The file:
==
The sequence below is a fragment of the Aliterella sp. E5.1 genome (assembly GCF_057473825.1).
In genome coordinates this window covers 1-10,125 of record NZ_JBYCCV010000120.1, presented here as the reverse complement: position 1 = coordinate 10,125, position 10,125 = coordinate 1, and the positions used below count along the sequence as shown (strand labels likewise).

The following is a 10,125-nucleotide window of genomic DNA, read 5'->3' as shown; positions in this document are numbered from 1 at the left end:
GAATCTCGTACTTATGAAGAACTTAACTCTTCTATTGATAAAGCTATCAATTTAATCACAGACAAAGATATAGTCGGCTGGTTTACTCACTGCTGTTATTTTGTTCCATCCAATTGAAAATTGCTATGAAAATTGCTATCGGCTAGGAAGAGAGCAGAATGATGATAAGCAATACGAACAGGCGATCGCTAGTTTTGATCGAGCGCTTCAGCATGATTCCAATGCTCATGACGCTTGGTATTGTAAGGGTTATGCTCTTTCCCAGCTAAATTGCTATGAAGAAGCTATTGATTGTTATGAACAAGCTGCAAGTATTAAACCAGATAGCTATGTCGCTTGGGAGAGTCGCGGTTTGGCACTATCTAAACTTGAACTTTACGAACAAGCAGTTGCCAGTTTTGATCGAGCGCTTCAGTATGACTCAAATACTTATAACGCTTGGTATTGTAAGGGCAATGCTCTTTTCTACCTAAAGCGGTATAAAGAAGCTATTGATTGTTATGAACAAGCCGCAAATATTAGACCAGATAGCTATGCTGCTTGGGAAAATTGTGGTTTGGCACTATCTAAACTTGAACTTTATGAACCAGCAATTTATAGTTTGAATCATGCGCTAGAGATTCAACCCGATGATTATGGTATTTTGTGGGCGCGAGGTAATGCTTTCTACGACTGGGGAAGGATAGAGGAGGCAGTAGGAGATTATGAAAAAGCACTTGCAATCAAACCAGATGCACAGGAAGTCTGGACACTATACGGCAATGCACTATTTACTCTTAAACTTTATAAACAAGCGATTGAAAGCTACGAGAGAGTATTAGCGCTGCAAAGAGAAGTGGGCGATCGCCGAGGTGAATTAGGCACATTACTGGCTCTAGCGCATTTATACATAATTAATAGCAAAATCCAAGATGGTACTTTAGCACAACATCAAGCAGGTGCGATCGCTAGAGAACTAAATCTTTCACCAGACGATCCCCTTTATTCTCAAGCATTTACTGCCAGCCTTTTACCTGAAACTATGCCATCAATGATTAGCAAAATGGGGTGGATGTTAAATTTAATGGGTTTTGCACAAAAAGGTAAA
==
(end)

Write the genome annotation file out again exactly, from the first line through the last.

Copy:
The sequence below is a fragment of the Aliterella sp. E5.1 genome (assembly GCF_057473825.1).
In genome coordinates this window covers 1-10,125 of record NZ_JBYCCV010000120.1, presented here as the reverse complement: position 1 = coordinate 10,125, position 10,125 = coordinate 1, and the positions used below count along the sequence as shown (strand labels likewise).

The following is a 10,125-nucleotide window of genomic DNA, read 5'->3' as shown; positions in this document are numbered from 1 at the left end:
GAATCTCGTACTTATGAAGAACTTAACTCTTCTATTGATAAAGCTATCAATTTAATCACAGACAAAGATATAGTCGGCTGGTTTACTCACTGCTGTTATTTTGTTCCATCCAATTGAAAATTGCTATGAAAATTGCTATCGGCTAGGAAGAGAGCAGAATGATGATAAGCAATACGAACAGGCGATCGCTAGTTTTGATCGAGCGCTTCAGCATGATTCCAATGCTCATGACGCTTGGTATTGTAAGGGTTATGCTCTTTCCCAGCTAAATTGCTATGAAGAAGCTATTGATTGTTATGAACAAGCTGCAAGTATTAAACCAGATAGCTATGTCGCTTGGGAGAGTCGCGGTTTGGCACTATCTAAACTTGAACTTTACGAACAAGCAGTTGCCAGTTTTGATCGAGCGCTTCAGTATGACTCAAATACTTATAACGCTTGGTATTGTAAGGGCAATGCTCTTTTCTACCTAAAGCGGTATAAAGAAGCTATTGATTGTTATGAACAAGCCGCAAATATTAGACCAGATAGCTATGCTGCTTGGGAAAATTGTGGTTTGGCACTATCTAAACTTGAACTTTATGAACCAGCAATTTATAGTTTGAATCATGCGCTAGAGATTCAACCCGATGATTATGGTATTTTGTGGGCGCGAGGTAATGCTTTCTACGACTGGGGAAGGATAGAGGAGGCAGTAGGAGATTATGAAAAAGCACTTGCAATCAAACCAGATGCACAGGAAGTCTGGACACTATACGGCAATGCACTATTTACTCTTAAACTTTATAAACAAGCGATTGAAAGCTACGAGAGAGTATTAGCGCTGCAAAGAGAAGTGGGCGATCGCCGAGGTGAATTAGGCACATTACTGGCTCTAGCGCATTTATACATAATTAATAGCAAAATCCAAGATGGTACTTTAGCACAACATCAAGCAGGTGCGATCGCTAGAGAACTAAATCTTTCACCAGACGATCCCCTTTATTCTCAAGCATTTACTGCCAGCCTTTTACCTGAAACTATGCCATCAATGATTAGCAAAATGGGGTGGATGTTAAATTTAATGGGTTTTGCACAAAAAGGTAAA